Originally released in the late 1960s on the semi-legendary Accent label, F J McMahon's rare folk LP "Spirit of the Golden Juice" found a new audience via a vinyl reissue a few years ago. I was able to connect with F J ("F" stands for Fred) recently and he kindly agreed to a short Q & A to provide some more details on his somewhat mysterious LP and career.

Q: Could you say something about your background and early years, especially with relation to playing/listening to music?
FJM: I started playing guitar around 1958 or so after reading an Elvis fan mag. I started a band in junior high school and did real well through high school. We started with Ventures music and progressed through the steps with the rest of the world with folk, Beatles etc. After a stint in the Air Force I came back to Santa Barbara Calif, home town. And started playing.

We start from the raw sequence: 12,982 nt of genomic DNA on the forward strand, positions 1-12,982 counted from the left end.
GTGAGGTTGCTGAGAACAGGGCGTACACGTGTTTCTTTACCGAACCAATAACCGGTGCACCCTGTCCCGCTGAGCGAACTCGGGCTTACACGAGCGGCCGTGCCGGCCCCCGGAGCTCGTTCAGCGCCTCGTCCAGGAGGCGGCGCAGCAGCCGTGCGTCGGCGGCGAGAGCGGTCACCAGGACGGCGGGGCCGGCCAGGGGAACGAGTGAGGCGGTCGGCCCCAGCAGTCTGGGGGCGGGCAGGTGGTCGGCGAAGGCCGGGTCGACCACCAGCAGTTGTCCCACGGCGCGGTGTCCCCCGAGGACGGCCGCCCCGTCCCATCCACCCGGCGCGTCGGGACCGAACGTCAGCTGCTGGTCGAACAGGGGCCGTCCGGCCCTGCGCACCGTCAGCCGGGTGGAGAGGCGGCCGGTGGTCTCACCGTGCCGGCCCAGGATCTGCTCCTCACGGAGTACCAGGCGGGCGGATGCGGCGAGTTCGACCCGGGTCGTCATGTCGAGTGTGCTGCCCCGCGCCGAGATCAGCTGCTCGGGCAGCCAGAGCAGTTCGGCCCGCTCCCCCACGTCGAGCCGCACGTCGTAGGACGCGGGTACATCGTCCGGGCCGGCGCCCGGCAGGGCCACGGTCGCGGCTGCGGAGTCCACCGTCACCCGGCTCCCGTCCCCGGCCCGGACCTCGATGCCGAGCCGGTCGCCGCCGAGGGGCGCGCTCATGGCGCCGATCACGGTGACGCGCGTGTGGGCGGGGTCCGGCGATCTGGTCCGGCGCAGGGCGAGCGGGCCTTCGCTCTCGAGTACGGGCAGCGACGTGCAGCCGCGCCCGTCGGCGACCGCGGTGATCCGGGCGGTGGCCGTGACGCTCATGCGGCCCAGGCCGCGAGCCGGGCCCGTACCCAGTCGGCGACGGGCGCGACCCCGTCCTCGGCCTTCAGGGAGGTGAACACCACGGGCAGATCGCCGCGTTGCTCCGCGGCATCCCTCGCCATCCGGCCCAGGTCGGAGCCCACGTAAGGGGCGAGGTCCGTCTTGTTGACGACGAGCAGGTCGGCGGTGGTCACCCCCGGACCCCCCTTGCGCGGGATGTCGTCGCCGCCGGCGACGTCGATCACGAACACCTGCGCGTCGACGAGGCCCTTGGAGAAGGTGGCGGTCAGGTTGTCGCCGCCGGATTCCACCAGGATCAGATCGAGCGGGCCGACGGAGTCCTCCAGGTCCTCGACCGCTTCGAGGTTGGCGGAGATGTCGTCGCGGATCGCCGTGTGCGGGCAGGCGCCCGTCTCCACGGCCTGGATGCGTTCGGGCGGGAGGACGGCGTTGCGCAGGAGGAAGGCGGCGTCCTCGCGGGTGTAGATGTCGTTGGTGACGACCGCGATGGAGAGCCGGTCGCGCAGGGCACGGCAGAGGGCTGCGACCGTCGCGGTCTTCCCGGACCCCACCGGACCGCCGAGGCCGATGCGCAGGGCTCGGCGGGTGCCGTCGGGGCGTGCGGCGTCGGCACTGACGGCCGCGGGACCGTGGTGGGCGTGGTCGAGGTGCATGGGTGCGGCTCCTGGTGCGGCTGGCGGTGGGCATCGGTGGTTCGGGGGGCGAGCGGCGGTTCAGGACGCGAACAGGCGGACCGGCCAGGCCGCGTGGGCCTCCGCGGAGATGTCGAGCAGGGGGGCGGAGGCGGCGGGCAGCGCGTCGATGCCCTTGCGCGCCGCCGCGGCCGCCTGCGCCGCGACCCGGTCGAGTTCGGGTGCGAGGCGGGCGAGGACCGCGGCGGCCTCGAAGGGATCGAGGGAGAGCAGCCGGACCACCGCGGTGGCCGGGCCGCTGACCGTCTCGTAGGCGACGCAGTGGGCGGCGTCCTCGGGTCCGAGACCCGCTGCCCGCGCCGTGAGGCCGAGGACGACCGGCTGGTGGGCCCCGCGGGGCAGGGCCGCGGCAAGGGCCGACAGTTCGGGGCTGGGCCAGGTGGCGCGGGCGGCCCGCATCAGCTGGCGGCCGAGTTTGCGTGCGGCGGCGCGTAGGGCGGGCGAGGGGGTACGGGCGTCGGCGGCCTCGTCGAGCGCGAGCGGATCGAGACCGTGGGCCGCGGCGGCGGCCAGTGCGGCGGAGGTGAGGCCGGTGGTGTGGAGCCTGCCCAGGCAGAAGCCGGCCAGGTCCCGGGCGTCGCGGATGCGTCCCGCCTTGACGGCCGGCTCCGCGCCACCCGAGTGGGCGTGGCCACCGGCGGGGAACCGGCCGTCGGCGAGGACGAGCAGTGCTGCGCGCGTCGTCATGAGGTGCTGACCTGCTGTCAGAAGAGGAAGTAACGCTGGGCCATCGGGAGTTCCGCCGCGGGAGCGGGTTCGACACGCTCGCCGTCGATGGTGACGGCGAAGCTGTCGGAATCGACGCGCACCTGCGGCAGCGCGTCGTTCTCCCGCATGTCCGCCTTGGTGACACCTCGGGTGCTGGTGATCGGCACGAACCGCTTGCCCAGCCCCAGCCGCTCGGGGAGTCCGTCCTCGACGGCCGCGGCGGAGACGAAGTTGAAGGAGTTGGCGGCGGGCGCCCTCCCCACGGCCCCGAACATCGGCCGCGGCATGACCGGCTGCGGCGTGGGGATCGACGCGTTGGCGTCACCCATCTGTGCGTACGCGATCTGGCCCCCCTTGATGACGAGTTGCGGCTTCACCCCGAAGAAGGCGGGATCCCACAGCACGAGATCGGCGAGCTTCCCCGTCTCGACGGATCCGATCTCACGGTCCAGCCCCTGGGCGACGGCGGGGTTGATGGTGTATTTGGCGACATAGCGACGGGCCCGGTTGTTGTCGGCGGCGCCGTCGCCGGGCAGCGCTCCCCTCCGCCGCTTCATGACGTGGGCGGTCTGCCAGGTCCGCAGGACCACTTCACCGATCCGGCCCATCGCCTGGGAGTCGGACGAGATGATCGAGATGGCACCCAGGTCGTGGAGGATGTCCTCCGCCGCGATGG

Q: Your LP reminds me a bit of the 1960s folk scene and artists like Fred Neil and Tim Hardin - would you consider yourself part of that era?
FJM: The people I listened to most were Beatles, Steven Stills, Hoyt Axton, Johnnie Winter. I still think Hoyt Axton was about the best singer/story teller there ever was.

Q: What were the circumstances behind the LP?
FJM: Tigereye music put out the album in 1969. I played lead and backup guitar on the album, vocals, wrote all the songs. It was the only album I ever recorded. The bass player was a guy called Peace Pipe, who had a couple of singles on Accent [note: this was probably Jon Uzonyi]. The album was recorded at PD Sound in LA. The photo on the back is Big Sur, California coastline, the one on the front was taken at the infamous Chateau Marmont in Hollywood.

Q: What precisely does the title (and song) "Spirit of the Golden Juice" refer to?
FJM: The song Spirit is about my experiences in Viet Nam, Thailand and the PI. The "golden juice" is I.W. Harper bourbon which was the fuel of the times.

Q: Did you play much live back then?
FJM: I played live for about 8 years and then gave it up when disco took over.

Lama Sivart Doz 2002

The Lama Workshop